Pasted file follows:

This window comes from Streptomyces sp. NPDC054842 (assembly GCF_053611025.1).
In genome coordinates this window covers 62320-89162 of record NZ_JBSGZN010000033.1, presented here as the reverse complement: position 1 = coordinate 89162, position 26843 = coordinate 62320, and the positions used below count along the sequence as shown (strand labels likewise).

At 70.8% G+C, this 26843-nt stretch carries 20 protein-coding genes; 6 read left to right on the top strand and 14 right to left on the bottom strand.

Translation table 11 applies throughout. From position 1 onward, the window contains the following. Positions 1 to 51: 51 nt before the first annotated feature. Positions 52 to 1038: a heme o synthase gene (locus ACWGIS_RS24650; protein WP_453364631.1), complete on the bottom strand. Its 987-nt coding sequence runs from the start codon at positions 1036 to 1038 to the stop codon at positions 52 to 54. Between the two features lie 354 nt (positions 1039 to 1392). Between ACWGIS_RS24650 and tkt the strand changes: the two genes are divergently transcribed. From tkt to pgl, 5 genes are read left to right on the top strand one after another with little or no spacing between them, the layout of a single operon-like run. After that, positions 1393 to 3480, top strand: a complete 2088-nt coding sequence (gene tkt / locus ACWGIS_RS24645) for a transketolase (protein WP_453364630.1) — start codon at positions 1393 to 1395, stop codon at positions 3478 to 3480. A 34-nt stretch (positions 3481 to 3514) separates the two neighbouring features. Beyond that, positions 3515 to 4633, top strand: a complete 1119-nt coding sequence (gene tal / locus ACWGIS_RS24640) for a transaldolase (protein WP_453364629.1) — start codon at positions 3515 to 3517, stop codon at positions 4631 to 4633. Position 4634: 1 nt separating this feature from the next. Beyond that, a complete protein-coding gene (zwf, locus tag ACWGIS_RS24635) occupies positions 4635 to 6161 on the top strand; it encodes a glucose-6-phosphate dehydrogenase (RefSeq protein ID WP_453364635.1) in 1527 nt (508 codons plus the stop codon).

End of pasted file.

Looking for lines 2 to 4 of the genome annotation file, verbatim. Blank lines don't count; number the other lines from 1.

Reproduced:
In genome coordinates this window covers 62320-89162 of record NZ_JBSGZN010000033.1, presented here as the reverse complement: position 1 = coordinate 89162, position 26843 = coordinate 62320, and the positions used below count along the sequence as shown (strand labels likewise).

At 70.8% G+C, this 26843-nt stretch carries 20 protein-coding genes; 6 read left to right on the top strand and 14 right to left on the bottom strand.

Translation table 11 applies throughout. From position 1 onward, the window contains the following. Positions 1 to 51: 51 nt before the first annotated feature. Positions 52 to 1038: a heme o synthase gene (locus ACWGIS_RS24650; protein WP_453364631.1), complete on the bottom strand. Its 987-nt coding sequence runs from the start codon at positions 1036 to 1038 to the stop codon at positions 52 to 54. Between the two features lie 354 nt (positions 1039 to 1392). Between ACWGIS_RS24650 and tkt the strand changes: the two genes are divergently transcribed. From tkt to pgl, 5 genes are read left to right on the top strand one after another with little or no spacing between them, the layout of a single operon-like run. After that, positions 1393 to 3480, top strand: a complete 2088-nt coding sequence (gene tkt / locus ACWGIS_RS24645) for a transketolase (protein WP_453364630.1) — start codon at positions 1393 to 1395, stop codon at positions 3478 to 3480. A 34-nt stretch (positions 3481 to 3514) separates the two neighbouring features. Beyond that, positions 3515 to 4633, top strand: a complete 1119-nt coding sequence (gene tal / locus ACWGIS_RS24640) for a transaldolase (protein WP_453364629.1) — start codon at positions 3515 to 3517, stop codon at positions 4631 to 4633. Position 4634: 1 nt separating this feature from the next. Beyond that, a complete protein-coding gene (zwf, locus tag ACWGIS_RS24635) occupies positions 4635 to 6161 on the top strand; it encodes a glucose-6-phosphate dehydrogenase (RefSeq protein ID WP_453364635.1) in 1527 nt (508 codons plus the stop codon).